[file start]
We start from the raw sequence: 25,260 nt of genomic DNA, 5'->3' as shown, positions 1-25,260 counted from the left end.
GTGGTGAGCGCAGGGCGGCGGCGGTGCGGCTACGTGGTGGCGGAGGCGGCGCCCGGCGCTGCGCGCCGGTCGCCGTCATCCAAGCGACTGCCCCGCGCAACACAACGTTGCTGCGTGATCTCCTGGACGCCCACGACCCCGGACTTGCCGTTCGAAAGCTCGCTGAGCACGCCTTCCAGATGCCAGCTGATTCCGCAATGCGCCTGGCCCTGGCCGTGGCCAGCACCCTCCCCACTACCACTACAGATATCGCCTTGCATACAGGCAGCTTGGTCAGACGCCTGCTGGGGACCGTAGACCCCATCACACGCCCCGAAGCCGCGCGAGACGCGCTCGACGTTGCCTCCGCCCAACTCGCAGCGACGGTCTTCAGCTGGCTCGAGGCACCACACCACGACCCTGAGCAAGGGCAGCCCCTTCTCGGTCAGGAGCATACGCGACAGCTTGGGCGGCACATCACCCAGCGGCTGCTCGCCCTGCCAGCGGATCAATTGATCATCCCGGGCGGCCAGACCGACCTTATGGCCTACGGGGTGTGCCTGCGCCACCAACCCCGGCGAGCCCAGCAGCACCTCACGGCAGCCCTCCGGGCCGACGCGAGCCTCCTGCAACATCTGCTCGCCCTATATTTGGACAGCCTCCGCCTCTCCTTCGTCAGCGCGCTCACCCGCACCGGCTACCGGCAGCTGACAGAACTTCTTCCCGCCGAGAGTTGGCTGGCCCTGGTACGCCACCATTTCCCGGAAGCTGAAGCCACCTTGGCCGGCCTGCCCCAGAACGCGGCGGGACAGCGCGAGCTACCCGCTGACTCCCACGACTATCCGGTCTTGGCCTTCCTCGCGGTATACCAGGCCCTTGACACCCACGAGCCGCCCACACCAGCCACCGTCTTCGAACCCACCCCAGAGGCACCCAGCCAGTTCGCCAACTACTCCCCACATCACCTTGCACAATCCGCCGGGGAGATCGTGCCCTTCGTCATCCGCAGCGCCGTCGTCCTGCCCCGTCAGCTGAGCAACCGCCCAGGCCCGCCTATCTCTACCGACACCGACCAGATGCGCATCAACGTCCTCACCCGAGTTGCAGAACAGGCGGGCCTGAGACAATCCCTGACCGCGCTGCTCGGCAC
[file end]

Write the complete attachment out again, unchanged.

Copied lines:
We start from the raw sequence: 25,260 nt of genomic DNA, 5'->3' as shown, positions 1-25,260 counted from the left end.
GTGGTGAGCGCAGGGCGGCGGCGGTGCGGCTACGTGGTGGCGGAGGCGGCGCCCGGCGCTGCGCGCCGGTCGCCGTCATCCAAGCGACTGCCCCGCGCAACACAACGTTGCTGCGTGATCTCCTGGACGCCCACGACCCCGGACTTGCCGTTCGAAAGCTCGCTGAGCACGCCTTCCAGATGCCAGCTGATTCCGCAATGCGCCTGGCCCTGGCCGTGGCCAGCACCCTCCCCACTACCACTACAGATATCGCCTTGCATACAGGCAGCTTGGTCAGACGCCTGCTGGGGACCGTAGACCCCATCACACGCCCCGAAGCCGCGCGAGACGCGCTCGACGTTGCCTCCGCCCAACTCGCAGCGACGGTCTTCAGCTGGCTCGAGGCACCACACCACGACCCTGAGCAAGGGCAGCCCCTTCTCGGTCAGGAGCATACGCGACAGCTTGGGCGGCACATCACCCAGCGGCTGCTCGCCCTGCCAGCGGATCAATTGATCATCCCGGGCGGCCAGACCGACCTTATGGCCTACGGGGTGTGCCTGCGCCACCAACCCCGGCGAGCCCAGCAGCACCTCACGGCAGCCCTCCGGGCCGACGCGAGCCTCCTGCAACATCTGCTCGCCCTATATTTGGACAGCCTCCGCCTCTCCTTCGTCAGCGCGCTCACCCGCACCGGCTACCGGCAGCTGACAGAACTTCTTCCCGCCGAGAGTTGGCTGGCCCTGGTACGCCACCATTTCCCGGAAGCTGAAGCCACCTTGGCCGGCCTGCCCCAGAACGCGGCGGGACAGCGCGAGCTACCCGCTGACTCCCACGACTATCCGGTCTTGGCCTTCCTCGCGGTATACCAGGCCCTTGACACCCACGAGCCGCCCACACCAGCCACCGTCTTCGAACCCACCCCAGAGGCACCCAGCCAGTTCGCCAACTACTCCCCACATCACCTTGCACAATCCGCCGGGGAGATCGTGCCCTTCGTCATCCGCAGCGCCGTCGTCCTGCCCCGTCAGCTGAGCAACCGCCCAGGCCCGCCTATCTCTACCGACACCGACCAGATGCGCATCAACGTCCTCACCCGAGTTGCAGAACAGGCGGGCCTGAGACAATCCCTGACCGCGCTGCTCGGCAC